Sometimes I see the gospel reflected most clearly in my children. And it’s not always pretty.
“Maaaamaaaa!” My six-year-old screamed and wailed and gasped for air. I stood in the hallway with my ear to her bedroom door, listening to this royal tantrum.
“Sweetheart, please calm down. If you stop screaming, I will come in.” I studied the handmade posters taped to the door. One said, I am at work—please knock. The other, No dinosors allowed. Precious signs of the sweet child that once lived inside the maniac I was talking to now.
“Maaamaaaa!” Her sobbing intensified. My heart lurched in my chest because darnitall, she’d done it to herself, you know? Twenty minutes earlier she’d sassed me in the kitchen and I called her on it. She knows one of our three core family rules is “no sassy talk.” So she owed me an apology.
But she refused to give it.
Stubborn little bug.
So I had to follow through. “Go to your room and talk to Jesus.”
“Noooo!!! I don’t WANT to!”
“If you do not apologize, you will lose the privilege of going on our family bike ride. You will have to stay home.” Which means your mother will have to stay home, too, grrrr. “Please, sweetheart. Make the right choice.”
She did not. Which brought us to the hallway, where after listening to my daughter work herself into a grand tizzy, I attempted once again to sweet talk some sense into her.
“Calm down, my love. I’m right here outside the door.”
“No!!” More wailing.
“It doesn’t have to be this way. Say you’re sorry and everything will be fixed.”
“Baby, you’re choosing this tantrum. Just do the right thing, and I can open the door.”
I will set you free.
Hmmm. Who does that sound like?
“Those whom I love I rebuke and discipline. So be earnest and repent. Here I am! I stand at the door and knock. If anyone hears my voice and opens the door, I will come in and eat with that person, and they with me. To the one who is victorious, I will give the right to sit with me on my throne, just as I was victorious and sat down with my Father on his throne” (Revelation 3:20–21).
We’re all stubborn, really. We want what we want, and we hate it when God has other ideas. So sometimes we fight him and kick him and refuse to give in. We grab hold of our mistakes or our bad choices and wrap them around us like a shield from God’s grace. Because hey, accepting grace is like admitting defeat, right? It’s like acknowledging we were wrong in the first place. So we’d rather suffer. We’d rather stand in our bedrooms howling and missing out on the proverbial bike ride.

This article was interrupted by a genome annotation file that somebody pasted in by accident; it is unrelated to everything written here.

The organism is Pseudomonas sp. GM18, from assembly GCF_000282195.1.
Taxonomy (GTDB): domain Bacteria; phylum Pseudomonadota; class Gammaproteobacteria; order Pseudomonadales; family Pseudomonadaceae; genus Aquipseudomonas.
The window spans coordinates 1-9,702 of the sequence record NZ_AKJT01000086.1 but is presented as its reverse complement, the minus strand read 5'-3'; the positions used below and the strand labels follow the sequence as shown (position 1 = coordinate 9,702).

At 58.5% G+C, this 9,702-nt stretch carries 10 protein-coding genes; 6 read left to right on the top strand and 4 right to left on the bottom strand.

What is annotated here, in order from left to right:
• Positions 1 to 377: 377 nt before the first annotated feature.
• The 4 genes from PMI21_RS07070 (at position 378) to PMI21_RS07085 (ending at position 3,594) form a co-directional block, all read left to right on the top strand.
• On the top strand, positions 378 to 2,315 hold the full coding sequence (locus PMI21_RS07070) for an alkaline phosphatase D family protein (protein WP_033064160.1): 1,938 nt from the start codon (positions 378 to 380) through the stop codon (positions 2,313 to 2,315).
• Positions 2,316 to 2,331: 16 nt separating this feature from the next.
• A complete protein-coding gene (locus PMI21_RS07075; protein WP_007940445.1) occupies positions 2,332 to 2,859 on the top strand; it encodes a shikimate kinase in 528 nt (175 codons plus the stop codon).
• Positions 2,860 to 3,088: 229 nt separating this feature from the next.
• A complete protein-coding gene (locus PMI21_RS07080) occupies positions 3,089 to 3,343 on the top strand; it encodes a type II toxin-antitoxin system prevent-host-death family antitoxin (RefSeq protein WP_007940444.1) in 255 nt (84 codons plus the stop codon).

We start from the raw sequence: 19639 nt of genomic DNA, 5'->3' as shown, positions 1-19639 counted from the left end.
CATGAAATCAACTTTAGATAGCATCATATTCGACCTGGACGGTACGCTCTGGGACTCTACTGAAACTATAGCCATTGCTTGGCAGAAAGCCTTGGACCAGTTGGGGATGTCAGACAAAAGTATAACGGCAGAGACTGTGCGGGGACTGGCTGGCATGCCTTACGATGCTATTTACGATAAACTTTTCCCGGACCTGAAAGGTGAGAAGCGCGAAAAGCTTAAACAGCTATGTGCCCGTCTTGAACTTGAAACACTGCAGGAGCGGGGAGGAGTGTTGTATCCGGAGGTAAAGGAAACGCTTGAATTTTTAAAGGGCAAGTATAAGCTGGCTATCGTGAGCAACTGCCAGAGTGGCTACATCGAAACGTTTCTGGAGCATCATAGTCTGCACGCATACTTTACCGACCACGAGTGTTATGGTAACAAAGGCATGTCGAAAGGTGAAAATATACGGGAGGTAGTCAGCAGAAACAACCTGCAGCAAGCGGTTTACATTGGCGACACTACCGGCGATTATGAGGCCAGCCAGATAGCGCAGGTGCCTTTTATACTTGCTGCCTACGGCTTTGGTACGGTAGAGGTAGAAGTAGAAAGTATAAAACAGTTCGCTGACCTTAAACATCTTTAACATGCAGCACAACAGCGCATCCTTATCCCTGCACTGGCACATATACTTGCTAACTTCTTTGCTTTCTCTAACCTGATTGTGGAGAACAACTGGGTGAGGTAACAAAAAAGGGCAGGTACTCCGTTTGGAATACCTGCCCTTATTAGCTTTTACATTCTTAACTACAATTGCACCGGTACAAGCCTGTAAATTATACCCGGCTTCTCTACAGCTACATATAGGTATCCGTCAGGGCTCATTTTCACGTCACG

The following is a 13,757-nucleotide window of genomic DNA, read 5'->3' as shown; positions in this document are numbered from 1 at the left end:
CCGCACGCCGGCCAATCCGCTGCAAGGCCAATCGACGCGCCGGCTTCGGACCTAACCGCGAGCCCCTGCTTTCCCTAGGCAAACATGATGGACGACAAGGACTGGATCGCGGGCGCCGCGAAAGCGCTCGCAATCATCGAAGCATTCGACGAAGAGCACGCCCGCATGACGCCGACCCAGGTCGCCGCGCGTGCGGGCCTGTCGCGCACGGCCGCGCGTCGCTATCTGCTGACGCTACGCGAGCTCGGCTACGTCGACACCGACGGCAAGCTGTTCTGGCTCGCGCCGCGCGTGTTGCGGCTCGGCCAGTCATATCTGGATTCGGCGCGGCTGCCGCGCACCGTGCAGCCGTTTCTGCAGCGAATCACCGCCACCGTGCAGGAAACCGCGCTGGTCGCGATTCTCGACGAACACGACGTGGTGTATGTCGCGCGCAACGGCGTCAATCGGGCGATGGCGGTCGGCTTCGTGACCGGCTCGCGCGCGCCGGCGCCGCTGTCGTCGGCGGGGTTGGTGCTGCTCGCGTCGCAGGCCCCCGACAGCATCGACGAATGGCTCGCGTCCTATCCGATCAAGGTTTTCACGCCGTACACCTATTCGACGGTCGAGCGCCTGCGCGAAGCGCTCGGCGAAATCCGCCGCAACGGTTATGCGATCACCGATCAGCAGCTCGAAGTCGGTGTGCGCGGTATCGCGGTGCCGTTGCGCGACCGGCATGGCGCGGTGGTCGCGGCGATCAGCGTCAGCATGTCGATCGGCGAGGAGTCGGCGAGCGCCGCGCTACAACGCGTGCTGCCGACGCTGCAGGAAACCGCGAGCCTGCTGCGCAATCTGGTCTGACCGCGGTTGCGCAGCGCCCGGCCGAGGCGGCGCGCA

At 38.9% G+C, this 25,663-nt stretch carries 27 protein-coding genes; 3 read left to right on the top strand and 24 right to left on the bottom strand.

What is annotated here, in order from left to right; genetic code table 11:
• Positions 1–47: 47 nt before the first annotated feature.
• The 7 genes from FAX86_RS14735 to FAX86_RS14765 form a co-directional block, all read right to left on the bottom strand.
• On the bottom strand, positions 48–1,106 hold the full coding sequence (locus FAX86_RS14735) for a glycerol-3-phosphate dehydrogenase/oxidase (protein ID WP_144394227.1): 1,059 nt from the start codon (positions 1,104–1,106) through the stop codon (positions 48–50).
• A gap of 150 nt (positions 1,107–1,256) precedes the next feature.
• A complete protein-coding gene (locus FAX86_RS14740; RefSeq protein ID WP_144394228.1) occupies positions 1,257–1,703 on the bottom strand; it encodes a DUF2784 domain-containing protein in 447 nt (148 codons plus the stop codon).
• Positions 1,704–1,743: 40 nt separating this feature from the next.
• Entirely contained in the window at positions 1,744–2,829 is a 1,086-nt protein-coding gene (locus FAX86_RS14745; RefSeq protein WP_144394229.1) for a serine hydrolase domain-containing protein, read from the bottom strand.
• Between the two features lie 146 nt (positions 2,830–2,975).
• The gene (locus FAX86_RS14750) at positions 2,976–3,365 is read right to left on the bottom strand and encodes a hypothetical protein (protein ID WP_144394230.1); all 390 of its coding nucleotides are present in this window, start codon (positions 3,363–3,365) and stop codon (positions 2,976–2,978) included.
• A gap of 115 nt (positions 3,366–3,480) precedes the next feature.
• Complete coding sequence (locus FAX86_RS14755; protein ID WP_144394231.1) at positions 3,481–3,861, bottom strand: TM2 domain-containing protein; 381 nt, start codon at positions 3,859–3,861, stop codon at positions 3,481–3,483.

But the Lord is standing just inches away, separated only by the door of our own stinking pride. He’s pleading, please child, do the right thing. This will not go well for you if you don’t. Trust me. Let me guide you. You just need to be willing to break a little—and I will be right here, ready to fix you.
God is such a loving parent. I want to be like Him.
Finally my daughter’s sniffling subsided, so I turned the knob and opened the door. She stood three feet away, her cheeks streaked red with tears, and choked out a single word.
I opened my arms and she flew into them, and we hugged each other tight.
“I forgive you! I am so proud of you! You made the right choice!”
And just like that, my sweet dinosor girl was back. I carried her to the kitchen and into the garage, where Daddy and big sister doled out the bike helmets and we all enjoyed that ride after all.
So let me ask. What rules have you broken lately requiring an apology to God? Are you offering it up willingly or are you digging in your heels? And by the way, how’s that working out for you?
Whatever you need to turn over to Jesus today in exchange for his mercy and grace, will you do it? Take a cue from my daughter. Hissy fits only keep us grounded from the fun. After she cracked her stubborn will and chose God’s way, we didn’t just go on that bike ride. We got ice cream and popcorn afterwards.
Why? Because our God is awesome like that.
“The grace of our Lord was poured out on me abundantly, along with the faith and love that are in Christ Jesus” (1 Timothy 1:14).